Behind the second bunker Lothar could see a three-man team. They had gotten there in the shadow of the bunker shrouded from the American’s view. One man turned back to look in his direction so he nodded. The man tapped the guy to his left, then silently signaled the third man who crept along to the corner of the bunker. As he rounded the corner Lothar held his breath.
The second man slipped around the corner with his back pressed against the concrete. Now the third was around. The ground fell away slightly making the bunker seem taller but still no response from the Americans. Moving closer to the front of the bunker the men crouched lower and lower until they were as small a profile as they could make themselves at the front wall. The lead man got down and crawled around the front. Now Lothar could not see him so he shifted to the back door of the vehicle where a monitor had been set up. The symmetry of the bunkers was matched by the symmetry of vehicles surrounding the complex. Three vehicles had cameras peering into the nest and the monitor had a split screen showing both.
On one side was the front of the bunker and the crawling men, the other showed the occupied bunker straight on. Glancing up Lothar could see the scene in real time but after a quick look at the American fortifications he looked back down. The third man had rounded the front of the building now as the first one pulled himself up slowly to punch in the new door code. Lothar smiled, perhaps they were not as disadvantaged as it had once seemed.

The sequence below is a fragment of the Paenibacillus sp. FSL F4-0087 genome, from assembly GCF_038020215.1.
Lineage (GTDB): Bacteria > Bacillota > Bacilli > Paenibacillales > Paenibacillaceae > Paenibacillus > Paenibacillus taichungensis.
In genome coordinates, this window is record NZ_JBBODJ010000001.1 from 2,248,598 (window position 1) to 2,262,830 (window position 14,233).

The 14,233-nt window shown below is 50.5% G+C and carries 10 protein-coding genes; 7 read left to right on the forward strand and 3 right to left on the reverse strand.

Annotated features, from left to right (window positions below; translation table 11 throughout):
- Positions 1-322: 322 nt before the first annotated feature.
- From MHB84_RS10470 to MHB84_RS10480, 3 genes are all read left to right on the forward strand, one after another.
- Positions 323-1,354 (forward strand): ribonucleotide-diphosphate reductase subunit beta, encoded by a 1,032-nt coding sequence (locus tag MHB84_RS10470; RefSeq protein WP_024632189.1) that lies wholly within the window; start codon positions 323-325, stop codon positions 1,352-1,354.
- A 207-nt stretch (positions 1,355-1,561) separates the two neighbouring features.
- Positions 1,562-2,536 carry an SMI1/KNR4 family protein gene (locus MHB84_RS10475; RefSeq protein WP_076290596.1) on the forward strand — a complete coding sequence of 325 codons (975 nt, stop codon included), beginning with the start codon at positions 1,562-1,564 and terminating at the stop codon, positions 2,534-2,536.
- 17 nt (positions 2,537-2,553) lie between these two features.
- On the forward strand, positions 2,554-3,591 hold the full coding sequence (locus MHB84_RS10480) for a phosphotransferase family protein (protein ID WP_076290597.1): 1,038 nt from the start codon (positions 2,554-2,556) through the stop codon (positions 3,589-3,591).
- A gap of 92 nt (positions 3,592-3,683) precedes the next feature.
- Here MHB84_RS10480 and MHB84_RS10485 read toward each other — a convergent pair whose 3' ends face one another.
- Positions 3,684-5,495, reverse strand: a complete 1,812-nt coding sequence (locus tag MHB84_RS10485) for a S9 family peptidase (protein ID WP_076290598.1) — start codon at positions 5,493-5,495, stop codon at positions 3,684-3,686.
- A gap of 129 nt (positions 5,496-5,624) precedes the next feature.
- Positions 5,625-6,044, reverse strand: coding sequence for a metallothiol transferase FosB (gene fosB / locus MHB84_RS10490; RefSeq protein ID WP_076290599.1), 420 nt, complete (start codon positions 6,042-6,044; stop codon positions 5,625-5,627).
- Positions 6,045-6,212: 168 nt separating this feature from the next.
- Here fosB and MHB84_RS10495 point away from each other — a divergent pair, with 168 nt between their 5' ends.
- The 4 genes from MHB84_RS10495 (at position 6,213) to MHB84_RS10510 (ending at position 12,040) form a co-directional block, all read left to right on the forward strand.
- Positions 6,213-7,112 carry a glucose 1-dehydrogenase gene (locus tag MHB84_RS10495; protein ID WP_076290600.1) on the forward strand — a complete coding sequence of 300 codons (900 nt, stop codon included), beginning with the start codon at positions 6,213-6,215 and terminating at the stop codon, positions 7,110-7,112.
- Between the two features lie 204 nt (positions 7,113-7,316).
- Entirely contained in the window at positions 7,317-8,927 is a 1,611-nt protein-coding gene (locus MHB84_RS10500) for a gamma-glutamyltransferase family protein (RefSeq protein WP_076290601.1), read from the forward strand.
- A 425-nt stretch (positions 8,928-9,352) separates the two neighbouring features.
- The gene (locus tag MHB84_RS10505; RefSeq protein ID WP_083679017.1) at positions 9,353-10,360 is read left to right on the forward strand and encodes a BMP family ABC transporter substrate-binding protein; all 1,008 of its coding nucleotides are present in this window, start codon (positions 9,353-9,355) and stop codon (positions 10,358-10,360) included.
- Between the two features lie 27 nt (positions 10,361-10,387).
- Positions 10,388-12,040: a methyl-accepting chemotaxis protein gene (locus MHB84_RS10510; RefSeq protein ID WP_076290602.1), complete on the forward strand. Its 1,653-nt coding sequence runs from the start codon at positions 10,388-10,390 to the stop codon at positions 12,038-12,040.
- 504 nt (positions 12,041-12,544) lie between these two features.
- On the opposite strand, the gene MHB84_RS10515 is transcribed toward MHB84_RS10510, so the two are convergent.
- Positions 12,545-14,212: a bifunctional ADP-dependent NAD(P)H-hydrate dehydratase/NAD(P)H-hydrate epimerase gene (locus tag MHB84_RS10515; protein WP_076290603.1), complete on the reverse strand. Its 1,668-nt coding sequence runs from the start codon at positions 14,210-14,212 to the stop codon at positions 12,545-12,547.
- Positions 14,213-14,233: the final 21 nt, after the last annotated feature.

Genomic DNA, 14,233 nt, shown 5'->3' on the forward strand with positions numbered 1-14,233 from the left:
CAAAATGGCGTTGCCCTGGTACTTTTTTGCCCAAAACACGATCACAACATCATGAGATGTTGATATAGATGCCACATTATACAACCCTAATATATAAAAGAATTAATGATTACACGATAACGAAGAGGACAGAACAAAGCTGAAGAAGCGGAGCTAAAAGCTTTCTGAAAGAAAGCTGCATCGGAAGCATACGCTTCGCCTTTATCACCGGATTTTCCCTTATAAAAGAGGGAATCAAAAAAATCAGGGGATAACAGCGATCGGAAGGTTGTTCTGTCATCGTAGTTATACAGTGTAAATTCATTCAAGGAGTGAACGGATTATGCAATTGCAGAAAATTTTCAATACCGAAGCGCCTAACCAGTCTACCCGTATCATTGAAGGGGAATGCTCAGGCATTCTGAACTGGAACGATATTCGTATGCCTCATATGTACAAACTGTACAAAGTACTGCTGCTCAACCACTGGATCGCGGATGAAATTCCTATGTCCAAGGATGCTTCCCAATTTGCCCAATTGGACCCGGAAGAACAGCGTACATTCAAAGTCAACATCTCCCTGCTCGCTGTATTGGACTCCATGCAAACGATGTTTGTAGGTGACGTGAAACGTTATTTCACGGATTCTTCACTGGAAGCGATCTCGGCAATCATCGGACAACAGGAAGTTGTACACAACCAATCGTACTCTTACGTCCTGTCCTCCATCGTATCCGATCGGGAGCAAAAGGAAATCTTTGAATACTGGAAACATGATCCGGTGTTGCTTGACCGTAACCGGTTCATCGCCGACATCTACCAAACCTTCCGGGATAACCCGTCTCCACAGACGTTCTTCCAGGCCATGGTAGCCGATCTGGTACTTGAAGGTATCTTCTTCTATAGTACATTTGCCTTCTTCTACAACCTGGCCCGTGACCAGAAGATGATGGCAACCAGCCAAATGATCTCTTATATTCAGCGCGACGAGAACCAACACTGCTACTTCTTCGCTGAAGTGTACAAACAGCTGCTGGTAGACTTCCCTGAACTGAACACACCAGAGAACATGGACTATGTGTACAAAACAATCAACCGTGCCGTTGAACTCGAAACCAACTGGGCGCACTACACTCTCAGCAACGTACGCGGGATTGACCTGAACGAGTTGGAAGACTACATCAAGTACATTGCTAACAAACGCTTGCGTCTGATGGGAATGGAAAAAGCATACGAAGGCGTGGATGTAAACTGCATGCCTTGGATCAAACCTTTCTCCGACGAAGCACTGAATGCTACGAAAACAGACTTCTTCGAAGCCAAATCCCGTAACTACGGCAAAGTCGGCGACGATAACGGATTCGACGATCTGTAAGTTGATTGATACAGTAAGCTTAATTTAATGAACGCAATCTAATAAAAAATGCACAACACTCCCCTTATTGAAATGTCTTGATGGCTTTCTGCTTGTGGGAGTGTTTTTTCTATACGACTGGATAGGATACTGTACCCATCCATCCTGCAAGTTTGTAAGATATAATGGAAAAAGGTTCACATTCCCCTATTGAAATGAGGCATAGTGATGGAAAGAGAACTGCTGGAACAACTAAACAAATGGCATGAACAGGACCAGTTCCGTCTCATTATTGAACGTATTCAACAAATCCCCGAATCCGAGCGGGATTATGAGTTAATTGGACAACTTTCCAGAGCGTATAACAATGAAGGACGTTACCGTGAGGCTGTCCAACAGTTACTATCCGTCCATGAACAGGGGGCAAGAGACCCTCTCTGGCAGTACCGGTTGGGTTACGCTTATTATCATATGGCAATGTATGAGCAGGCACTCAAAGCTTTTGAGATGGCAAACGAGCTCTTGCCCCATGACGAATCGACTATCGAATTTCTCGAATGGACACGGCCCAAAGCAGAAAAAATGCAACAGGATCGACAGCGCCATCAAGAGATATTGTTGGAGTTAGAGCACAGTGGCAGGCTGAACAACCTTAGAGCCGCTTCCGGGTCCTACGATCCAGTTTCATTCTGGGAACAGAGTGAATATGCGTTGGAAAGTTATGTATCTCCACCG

The door code was entered but there was a hesitation before the man reached for the handle. As his hand slid for it the door burst open with a hail of gunfire. From within and without. The first man fell, Lothar could not tell where he was hit but he crumpled to the ground. On the monitor he could see the third man trying to stand and run for the corner while bullets danced around him on both sides. The middle man grabbed him and threw him to the ground as he raced back to the corner. Lothar looked up to see him fall to the ground clutching his ankle. It was safe to assume there were firing lanes to the bunker on the other side as well. The American patience had served them well. The only way to get in would be to get them out.
Groh risked a peek over the barricade. The third bunker’s door was now propped open and a similar fortification being constructed. Firing lanes covering the approaches had paid off but it took the third bunker to cover the approaches to the bunker they were in. The secret was still maintained. No one in the third bunker knew what was in there. Three Marines were building the barricade while two more pulled security. The walkie talkies still worked, but no one trusted their secure ability after all the other events of the day. Minimal radio traffic was the only procedure they trusted. Some communication had happened to set the plan.
He glanced at his watch, 1612, a half hour until go-time. He panned his view through the binoculars left of the bunker to the next one. Another five Marines there, six in the first bunker, just like this one. Scanning up the hill he could see PDRA vehicles partially concealed in the trees and brush. They had the high ground. They had the numbers. They had the advantages, except they were on the offensive. Defense is easier, better, stronger. The bunker was still well protected, and would remain so, but the defense was about to become offensive.
Up above, Lothar looked down on the scene. His third, fourth and fifth objectives were long since lost. Artillery was out of the question, sheer numbers was his only hope now. He could tell the Americans were moving around but for what purpose? It would make no sense to come out after the PDRA forces but that was what he needed. The best way in was for them to be out. It was way beyond time to lament the fact that they had been there at all. A fluke chance visit was the only explanation for this well-executed response. He looked at his watch, at least four hours until sunset and he still had not penetrated the first bunker. Twenty minutes until his absolute last reserve forces could arrive. “Alejandro!” he called out.